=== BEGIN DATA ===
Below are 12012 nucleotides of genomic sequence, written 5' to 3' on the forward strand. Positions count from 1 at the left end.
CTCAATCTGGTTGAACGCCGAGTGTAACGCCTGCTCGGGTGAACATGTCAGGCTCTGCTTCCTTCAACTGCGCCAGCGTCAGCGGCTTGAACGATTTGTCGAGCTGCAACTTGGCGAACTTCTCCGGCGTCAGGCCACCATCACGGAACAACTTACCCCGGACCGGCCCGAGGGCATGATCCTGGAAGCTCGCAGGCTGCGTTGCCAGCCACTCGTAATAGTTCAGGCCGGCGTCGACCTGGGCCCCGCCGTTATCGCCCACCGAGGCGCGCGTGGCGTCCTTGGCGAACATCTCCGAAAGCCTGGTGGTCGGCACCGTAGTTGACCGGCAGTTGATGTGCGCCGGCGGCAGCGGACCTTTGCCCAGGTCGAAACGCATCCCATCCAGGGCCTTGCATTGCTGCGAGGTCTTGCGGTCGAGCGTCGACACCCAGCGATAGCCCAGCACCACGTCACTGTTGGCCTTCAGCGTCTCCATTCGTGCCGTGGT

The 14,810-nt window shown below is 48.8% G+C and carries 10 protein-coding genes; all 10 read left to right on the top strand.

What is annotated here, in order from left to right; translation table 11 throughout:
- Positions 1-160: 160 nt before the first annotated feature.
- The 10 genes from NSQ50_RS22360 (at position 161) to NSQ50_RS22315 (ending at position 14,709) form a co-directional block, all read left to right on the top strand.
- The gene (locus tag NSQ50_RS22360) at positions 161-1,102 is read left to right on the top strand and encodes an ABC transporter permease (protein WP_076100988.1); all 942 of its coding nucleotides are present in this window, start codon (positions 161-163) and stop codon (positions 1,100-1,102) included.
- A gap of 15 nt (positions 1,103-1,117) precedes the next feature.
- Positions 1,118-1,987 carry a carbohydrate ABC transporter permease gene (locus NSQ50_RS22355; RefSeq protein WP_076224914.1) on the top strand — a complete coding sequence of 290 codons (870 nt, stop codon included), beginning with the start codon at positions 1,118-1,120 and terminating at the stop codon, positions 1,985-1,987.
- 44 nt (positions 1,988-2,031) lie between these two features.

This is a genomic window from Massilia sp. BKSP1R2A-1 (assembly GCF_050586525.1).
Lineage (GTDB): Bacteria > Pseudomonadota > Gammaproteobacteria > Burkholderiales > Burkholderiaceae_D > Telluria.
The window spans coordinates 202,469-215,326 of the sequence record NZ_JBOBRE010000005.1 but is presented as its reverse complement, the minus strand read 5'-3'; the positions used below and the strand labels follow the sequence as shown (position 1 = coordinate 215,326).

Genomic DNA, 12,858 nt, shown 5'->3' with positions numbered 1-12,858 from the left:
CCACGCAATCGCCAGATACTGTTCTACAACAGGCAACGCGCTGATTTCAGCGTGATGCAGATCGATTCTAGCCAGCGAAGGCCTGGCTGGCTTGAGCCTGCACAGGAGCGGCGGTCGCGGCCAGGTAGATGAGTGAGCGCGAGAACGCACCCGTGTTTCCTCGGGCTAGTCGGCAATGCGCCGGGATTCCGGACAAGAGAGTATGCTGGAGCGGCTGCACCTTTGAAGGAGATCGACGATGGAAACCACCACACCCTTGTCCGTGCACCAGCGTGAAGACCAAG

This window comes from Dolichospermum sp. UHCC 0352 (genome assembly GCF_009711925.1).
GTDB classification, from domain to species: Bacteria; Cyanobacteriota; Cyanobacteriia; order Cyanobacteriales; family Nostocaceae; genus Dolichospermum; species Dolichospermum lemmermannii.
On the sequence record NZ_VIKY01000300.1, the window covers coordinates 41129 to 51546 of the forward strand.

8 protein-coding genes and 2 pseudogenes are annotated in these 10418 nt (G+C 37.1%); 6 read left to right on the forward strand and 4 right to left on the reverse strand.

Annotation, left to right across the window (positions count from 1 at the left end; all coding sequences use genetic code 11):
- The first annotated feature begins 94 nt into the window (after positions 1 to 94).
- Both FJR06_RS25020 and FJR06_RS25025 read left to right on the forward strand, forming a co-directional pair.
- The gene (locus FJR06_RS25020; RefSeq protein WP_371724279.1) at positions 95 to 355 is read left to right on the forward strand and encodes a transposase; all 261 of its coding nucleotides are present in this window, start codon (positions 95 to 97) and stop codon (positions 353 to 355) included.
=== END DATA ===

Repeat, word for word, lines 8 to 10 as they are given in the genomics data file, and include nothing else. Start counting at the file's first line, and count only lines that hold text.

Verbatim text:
- A gap of 15 nt (positions 1,103-1,117) precedes the next feature.
- Positions 1,118-1,987 carry a carbohydrate ABC transporter permease gene (locus NSQ50_RS22355; RefSeq protein WP_076224914.1) on the top strand — a complete coding sequence of 290 codons (870 nt, stop codon included), beginning with the start codon at positions 1,118-1,120 and terminating at the stop codon, positions 1,985-1,987.
- 44 nt (positions 1,988-2,031) lie between these two features.